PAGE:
A good summary of what a fool is like is found in Isaiah 32:6:
For fools speak folly,
their hearts are bent on evil:
They practice ungodliness
and spread error concerning the LORD;
the hungry they leave empty
and from the thirsty they withhold water.
Of the dozens of references to fools in Proverbs, here are just two: “A fool finds pleasure in wicked schemes, but a person of understanding delights in wisdom” (Prov. 10:23); “Eloquent lips are unsuited to a godless fool— how much worse lying lips to a ruler!” (Prov. 17:7).
And God refers to the atheist as a fool, as in Psalm 14:1 and 53:1, which both basically read: “The fool says in his heart, ‘There is no God.’ They are corrupt, their deeds are vile; there is no one who does good.” Or the Psalmist could say, “Rise up, O God, and defend your cause; remember how fools mock you all day long” (Psalm 74:22).
Jesus also spoke about those who were fools, or those who at least did foolish things. For example, in Matt. 23:17 he said “You blind fools!” And in Luke 11:40 we read: “You foolish people! Did not the one who made the outside make the inside also?”
Paul could say in Romans 1:21-23: “For although they knew God, they neither glorified him as God nor gave thanks to him, but their thinking became futile and their foolish hearts were darkened. Although they claimed to be wise, they became fools and exchanged the glory of the immortal God for images made to look like mortal man and birds and animals and reptiles.” And he chewed out the Galatians as well in this fashion: “You foolish Galatians! Who has bewitched you?” (Gal. 3:1).
So were all these people wrong to use such language? It seems the way to resolve this tension is to admit that not all words are spoken in anger, and/or not all anger is sinful. In fact we speak of such things as “righteous indignation”. Jesus surely had this, as when he rebuked those in the temple (John 2:13-17).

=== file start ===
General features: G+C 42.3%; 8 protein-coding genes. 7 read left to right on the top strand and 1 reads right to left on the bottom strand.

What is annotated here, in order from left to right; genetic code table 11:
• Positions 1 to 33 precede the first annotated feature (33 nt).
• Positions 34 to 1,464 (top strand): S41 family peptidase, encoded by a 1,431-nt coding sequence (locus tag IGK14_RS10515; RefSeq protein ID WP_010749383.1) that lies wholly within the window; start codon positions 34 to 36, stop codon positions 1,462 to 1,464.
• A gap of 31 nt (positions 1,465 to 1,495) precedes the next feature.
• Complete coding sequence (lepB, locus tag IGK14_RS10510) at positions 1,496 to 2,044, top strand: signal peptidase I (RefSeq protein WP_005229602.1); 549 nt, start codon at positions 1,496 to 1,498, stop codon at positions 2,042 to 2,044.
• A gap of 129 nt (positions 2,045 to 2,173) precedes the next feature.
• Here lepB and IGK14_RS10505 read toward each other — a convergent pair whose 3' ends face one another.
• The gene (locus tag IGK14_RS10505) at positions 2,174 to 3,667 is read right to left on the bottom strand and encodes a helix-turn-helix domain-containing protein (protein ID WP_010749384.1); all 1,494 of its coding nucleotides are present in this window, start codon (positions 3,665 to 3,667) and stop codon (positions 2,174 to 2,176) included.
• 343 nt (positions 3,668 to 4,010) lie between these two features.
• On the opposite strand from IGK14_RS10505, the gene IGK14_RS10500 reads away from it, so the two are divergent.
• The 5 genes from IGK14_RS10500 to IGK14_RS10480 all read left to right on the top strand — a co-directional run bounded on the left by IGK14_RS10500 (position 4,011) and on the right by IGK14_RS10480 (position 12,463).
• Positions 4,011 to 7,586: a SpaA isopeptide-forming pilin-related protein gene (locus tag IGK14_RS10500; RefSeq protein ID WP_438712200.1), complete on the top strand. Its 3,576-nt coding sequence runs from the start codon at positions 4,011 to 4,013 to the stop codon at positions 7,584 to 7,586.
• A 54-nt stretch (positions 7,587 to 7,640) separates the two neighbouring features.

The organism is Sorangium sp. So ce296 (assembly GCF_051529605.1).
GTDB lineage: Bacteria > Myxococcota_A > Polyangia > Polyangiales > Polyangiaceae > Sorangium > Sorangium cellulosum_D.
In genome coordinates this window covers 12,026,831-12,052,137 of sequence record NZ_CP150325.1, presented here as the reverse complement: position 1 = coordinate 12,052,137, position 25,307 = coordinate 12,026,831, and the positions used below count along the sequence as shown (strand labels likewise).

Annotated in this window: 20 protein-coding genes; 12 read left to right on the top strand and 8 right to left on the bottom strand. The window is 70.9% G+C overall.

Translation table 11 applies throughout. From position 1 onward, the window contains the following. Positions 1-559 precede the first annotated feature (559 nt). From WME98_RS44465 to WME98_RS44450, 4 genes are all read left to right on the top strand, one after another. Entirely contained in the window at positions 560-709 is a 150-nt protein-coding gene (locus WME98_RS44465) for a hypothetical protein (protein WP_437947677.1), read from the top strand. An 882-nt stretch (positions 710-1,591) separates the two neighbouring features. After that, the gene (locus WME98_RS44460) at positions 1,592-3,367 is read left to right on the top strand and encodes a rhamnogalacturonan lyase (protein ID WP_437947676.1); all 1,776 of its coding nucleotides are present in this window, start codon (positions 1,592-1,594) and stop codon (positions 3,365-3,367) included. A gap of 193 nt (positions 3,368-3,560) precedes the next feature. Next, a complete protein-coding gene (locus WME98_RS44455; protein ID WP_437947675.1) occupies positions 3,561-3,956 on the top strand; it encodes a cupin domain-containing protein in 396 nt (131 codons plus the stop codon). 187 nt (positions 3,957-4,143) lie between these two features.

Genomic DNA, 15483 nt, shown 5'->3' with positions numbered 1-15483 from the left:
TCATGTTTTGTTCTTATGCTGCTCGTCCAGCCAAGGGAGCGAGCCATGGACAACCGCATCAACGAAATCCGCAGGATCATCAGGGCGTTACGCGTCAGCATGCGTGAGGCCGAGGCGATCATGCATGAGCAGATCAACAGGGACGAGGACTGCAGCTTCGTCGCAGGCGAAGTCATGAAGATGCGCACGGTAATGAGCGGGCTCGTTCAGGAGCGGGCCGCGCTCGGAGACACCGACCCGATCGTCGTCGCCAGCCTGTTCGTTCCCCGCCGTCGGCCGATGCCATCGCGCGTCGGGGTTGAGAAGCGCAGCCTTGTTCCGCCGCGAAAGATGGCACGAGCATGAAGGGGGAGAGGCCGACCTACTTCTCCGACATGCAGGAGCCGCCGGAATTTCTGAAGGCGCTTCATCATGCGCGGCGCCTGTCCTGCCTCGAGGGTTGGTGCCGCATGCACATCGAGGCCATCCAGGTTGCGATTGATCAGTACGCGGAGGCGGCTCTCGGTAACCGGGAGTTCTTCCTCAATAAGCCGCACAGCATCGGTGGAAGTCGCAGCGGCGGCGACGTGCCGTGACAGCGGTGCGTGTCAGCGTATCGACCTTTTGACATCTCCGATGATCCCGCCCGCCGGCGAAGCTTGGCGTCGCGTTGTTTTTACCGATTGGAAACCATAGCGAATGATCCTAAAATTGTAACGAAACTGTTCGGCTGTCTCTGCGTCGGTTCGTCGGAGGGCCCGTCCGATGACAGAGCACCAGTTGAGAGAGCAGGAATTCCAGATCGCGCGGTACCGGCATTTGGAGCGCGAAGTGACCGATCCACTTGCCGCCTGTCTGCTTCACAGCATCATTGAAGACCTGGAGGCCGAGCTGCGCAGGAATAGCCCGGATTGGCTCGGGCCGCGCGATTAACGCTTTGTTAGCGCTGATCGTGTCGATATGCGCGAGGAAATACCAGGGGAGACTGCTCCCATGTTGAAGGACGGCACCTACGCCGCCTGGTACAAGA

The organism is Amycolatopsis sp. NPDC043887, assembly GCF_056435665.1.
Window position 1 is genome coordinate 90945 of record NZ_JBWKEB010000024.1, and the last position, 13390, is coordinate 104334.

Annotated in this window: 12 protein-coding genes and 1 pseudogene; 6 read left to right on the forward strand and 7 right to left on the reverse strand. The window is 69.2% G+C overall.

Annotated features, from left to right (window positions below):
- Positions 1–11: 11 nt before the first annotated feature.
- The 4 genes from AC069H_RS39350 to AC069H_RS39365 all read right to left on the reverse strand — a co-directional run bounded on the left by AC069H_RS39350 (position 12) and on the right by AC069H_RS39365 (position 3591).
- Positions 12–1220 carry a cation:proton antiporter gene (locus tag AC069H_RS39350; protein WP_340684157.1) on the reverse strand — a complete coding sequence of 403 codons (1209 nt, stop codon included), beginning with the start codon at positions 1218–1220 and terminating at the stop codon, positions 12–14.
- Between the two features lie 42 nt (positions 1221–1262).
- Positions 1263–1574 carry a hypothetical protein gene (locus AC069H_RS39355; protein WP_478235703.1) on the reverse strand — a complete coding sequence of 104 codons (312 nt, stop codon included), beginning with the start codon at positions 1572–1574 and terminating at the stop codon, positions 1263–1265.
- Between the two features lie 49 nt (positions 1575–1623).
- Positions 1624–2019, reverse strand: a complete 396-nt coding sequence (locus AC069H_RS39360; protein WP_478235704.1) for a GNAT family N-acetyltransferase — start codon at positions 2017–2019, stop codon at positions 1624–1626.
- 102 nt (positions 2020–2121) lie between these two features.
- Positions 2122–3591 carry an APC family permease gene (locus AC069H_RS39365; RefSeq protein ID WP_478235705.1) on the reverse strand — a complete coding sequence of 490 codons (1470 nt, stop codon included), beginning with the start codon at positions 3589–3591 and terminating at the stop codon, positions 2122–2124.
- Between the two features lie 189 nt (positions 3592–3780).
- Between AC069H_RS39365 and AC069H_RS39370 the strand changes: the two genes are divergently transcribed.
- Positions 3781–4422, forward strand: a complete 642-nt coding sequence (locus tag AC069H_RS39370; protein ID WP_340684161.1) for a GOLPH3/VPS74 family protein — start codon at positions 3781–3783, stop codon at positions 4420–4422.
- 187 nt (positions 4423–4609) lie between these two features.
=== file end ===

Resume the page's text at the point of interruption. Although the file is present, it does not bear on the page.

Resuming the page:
The same with Paul. He often showed some righteous indignation when those whom he loved got the gospel wrong, or fell into sin. And there is a sense in which we too should have some righteous indignation. I discuss this elsewhere, eg: billmuehlenberg.com/2007/06/16/righteous-indignation/
And Ephesians 4:26 makes it clear that not all anger is sinful: “In your anger do not sin: Do not let the sun go down while you are still angry.” So there can be anger which is not of the sort that Jesus was condemning back in Matt. 5:22. Indeed, some Bibles will have this phrase added: “without cause”. That is, the verse will say, ” But I tell you that anyone who is angry with a brother without cause…”
If so, most good Bibles will have a marginal note at this point showing that our earlier and best manuscripts do not contain this phrase, but it was added later to the Greek text for clarification purposes. So even though it is not in the original, those who added it were making a valid theological point. There is such a thing as anger with a cause, as well as anger without a cause.
This discussion may not have resolved all of our questions here, but hopefully it may have helped to some extent. It seems that looking at the context assists us in clarifying things, as does appealing to the biblical truth that some anger may at times be justified.